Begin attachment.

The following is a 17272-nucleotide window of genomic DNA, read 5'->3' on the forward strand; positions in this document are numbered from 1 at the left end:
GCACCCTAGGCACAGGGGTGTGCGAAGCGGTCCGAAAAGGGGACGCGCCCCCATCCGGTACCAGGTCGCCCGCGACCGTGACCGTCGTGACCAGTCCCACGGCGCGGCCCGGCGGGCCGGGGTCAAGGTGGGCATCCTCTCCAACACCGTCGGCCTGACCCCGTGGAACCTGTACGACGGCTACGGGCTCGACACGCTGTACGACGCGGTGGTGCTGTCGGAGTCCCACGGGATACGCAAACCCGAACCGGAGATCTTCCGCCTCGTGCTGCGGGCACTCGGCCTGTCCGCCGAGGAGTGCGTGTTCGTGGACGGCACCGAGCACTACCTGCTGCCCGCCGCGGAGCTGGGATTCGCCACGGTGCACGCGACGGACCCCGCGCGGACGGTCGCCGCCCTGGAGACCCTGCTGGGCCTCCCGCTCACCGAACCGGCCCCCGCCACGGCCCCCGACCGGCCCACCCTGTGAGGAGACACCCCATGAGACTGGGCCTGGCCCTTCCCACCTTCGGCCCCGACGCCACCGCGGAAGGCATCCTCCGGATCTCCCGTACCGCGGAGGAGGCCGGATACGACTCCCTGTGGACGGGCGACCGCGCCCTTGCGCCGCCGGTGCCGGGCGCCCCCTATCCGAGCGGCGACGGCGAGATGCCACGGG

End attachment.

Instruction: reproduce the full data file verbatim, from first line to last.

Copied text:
The following is a 17272-nucleotide window of genomic DNA, read 5'->3' on the forward strand; positions in this document are numbered from 1 at the left end:
GCACCCTAGGCACAGGGGTGTGCGAAGCGGTCCGAAAAGGGGACGCGCCCCCATCCGGTACCAGGTCGCCCGCGACCGTGACCGTCGTGACCAGTCCCACGGCGCGGCCCGGCGGGCCGGGGTCAAGGTGGGCATCCTCTCCAACACCGTCGGCCTGACCCCGTGGAACCTGTACGACGGCTACGGGCTCGACACGCTGTACGACGCGGTGGTGCTGTCGGAGTCCCACGGGATACGCAAACCCGAACCGGAGATCTTCCGCCTCGTGCTGCGGGCACTCGGCCTGTCCGCCGAGGAGTGCGTGTTCGTGGACGGCACCGAGCACTACCTGCTGCCCGCCGCGGAGCTGGGATTCGCCACGGTGCACGCGACGGACCCCGCGCGGACGGTCGCCGCCCTGGAGACCCTGCTGGGCCTCCCGCTCACCGAACCGGCCCCCGCCACGGCCCCCGACCGGCCCACCCTGTGAGGAGACACCCCATGAGACTGGGCCTGGCCCTTCCCACCTTCGGCCCCGACGCCACCGCGGAAGGCATCCTCCGGATCTCCCGTACCGCGGAGGAGGCCGGATACGACTCCCTGTGGACGGGCGACCGCGCCCTTGCGCCGCCGGTGCCGGGCGCCCCCTATCCGAGCGGCGACGGCGAGATGCCACGGG